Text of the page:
The limitations of the torpedo meant that many submarines began the war by making surface attacks, using a deck-mounted gun to stop, and eventually to sink, a merchant vessel. Allied countermeasures eventually drove them underwater; sometimes the British would outfit a seemingly helpless vessel with weapons, while in other cases the merchant vessel served as bait while a British submarine awaited the U-Boat. In time, German submarines came to rely on their torpedoes, which improved substantially in quality over time.
Technologically, the Allies responded with more effective antisubmarine tools, turning destroyers into submarine-killers. Because submarines were spending more time underwater, destroyers were outfitted with devices known as hydrophones, which gave them a chance to detect subs lurking nearby. When they were found, explosive canisters known as depth charges were rolled off the back of the destroyer, with luck exploding near the enemy submarine. Even if the sub were not destroyed, it might be damaged.
To be effective, however, the destroyer needed to be where the submarines were, and for that reason alone it seems odd that the convoy system was not adopted prior to the middle of 1917. Not only was the system already in use in purely military activity, such as the deployment of soldiers over sea, but it placed the destroyer exactly where the submarine could be expected to strike. Once instituted, merchant vessels sailed in tight groups under the care of several destroyers, generally on the order of one destroyer for every three or four merchant vessels. In this fashion, losses were reduced substantially.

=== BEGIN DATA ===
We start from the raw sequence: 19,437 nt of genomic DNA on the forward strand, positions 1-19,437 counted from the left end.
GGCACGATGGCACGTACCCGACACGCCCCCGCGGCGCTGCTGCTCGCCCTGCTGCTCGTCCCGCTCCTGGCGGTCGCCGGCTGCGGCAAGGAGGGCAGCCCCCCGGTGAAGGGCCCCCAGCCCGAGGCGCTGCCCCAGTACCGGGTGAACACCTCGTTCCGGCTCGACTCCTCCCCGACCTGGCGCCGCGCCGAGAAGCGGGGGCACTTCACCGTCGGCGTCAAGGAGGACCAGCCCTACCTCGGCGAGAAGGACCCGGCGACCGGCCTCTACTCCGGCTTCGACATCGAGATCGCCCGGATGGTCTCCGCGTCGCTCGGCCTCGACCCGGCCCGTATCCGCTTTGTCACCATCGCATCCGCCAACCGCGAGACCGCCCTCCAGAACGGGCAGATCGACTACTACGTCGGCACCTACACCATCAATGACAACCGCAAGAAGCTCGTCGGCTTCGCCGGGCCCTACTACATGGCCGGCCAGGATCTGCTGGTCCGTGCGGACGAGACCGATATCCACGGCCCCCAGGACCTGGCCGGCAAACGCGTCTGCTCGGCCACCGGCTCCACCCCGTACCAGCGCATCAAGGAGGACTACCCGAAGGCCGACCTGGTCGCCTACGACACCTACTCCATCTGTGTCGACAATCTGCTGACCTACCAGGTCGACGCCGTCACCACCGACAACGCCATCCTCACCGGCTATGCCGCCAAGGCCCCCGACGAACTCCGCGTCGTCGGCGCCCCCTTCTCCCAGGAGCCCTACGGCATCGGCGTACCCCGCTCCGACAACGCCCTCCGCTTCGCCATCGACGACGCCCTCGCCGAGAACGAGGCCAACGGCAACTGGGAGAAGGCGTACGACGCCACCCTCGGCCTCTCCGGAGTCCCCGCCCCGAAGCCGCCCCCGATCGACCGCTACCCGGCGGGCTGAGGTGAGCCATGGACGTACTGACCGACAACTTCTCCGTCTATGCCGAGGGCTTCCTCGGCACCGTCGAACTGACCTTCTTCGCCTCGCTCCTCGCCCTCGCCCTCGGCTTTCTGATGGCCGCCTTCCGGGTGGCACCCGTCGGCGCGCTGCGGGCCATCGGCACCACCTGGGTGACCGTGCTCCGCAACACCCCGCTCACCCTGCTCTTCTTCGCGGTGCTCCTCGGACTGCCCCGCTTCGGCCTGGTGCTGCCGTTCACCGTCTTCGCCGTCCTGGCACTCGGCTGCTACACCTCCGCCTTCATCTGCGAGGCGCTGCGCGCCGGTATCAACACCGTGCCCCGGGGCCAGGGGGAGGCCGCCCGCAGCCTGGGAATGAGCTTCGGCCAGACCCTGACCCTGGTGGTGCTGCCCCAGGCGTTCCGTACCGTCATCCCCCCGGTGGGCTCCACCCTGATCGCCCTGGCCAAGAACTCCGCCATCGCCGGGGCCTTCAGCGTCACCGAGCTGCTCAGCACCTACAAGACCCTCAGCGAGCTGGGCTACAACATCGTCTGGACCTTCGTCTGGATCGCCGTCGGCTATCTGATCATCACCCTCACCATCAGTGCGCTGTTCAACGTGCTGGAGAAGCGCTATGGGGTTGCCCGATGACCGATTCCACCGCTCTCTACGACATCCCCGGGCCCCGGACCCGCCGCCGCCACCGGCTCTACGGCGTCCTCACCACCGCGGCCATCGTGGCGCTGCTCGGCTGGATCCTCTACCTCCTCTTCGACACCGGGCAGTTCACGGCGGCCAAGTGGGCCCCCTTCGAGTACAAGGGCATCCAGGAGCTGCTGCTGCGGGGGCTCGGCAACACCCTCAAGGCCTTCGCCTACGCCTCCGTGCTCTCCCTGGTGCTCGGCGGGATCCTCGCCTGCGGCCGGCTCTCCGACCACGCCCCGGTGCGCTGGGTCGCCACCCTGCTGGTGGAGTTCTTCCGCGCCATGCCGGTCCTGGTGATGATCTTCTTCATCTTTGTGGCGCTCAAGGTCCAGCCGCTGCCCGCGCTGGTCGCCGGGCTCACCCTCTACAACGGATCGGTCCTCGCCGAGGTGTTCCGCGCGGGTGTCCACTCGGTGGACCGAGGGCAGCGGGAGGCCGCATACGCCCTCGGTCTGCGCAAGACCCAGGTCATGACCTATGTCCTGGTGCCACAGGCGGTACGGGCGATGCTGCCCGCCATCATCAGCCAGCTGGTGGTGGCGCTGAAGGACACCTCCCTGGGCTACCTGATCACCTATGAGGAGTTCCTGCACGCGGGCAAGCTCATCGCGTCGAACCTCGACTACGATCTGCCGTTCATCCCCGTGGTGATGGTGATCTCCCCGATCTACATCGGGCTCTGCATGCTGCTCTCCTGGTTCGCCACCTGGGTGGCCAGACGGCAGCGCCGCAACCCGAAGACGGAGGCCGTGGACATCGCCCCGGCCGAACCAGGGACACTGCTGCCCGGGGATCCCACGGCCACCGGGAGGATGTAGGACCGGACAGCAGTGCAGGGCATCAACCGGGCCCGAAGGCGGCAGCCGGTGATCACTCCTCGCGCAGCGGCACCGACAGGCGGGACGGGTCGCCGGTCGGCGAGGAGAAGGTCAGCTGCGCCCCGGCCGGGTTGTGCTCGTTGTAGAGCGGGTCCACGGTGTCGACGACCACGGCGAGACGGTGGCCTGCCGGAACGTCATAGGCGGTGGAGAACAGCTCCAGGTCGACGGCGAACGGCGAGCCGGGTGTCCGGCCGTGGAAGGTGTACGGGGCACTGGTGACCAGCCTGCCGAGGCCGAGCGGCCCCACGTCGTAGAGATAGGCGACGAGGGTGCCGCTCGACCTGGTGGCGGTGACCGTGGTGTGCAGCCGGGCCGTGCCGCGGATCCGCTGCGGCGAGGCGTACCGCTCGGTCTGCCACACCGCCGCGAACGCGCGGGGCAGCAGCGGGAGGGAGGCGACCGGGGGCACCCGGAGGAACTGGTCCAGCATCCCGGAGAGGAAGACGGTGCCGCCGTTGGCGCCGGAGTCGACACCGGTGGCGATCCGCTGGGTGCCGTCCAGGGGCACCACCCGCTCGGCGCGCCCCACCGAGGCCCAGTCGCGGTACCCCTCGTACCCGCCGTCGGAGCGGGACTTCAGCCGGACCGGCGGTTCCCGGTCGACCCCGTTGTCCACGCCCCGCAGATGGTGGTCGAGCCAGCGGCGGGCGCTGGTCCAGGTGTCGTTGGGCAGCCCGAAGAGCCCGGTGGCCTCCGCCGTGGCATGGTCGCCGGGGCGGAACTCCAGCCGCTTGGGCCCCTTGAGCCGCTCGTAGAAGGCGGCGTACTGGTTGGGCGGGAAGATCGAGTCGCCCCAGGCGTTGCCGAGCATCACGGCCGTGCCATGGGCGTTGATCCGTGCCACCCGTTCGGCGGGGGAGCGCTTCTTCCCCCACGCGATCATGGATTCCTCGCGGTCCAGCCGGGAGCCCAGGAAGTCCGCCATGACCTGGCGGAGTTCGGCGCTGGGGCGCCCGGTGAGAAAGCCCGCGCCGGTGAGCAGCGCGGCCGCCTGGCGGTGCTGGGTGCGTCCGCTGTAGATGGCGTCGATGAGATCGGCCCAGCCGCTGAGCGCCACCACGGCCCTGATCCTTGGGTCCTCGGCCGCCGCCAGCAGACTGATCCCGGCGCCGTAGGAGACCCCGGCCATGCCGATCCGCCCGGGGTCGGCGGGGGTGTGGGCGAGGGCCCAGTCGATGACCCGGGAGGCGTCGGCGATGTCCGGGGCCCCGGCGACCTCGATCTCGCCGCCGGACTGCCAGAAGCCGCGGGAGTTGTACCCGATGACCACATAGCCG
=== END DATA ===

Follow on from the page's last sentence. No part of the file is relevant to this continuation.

As is also true of land and air operations, naval operations underwent significant transformation during the course of the First World War. When attention is focused on the grand drama of a major clash of heavy warships, it seems that little changed. The Battle of Jutland was large, but lacking decisive conclusions, it fell short of the standard of Tsushima, let alone Trafalgar. As a strategic force, however, naval power continued to develop new dimensions, and as it did so, a host of new offensive and defensive tactics emerged. These tactics carried over directly into the Second World War, in which they effectively eclipsed traditional naval clashes in the European portion of the conflict.
Dickie, Iain et al. Fighting Techniques of Naval Warfare 1190 BC – Present. St. Martin’s Press, 2009.
Haythornthwaite, Philip J. The World War One Source Book. Arms and Armour Press, 1992.
London, Charles. Jutland 1916: Clash of the Dreadnoughts. Osprey, 2000.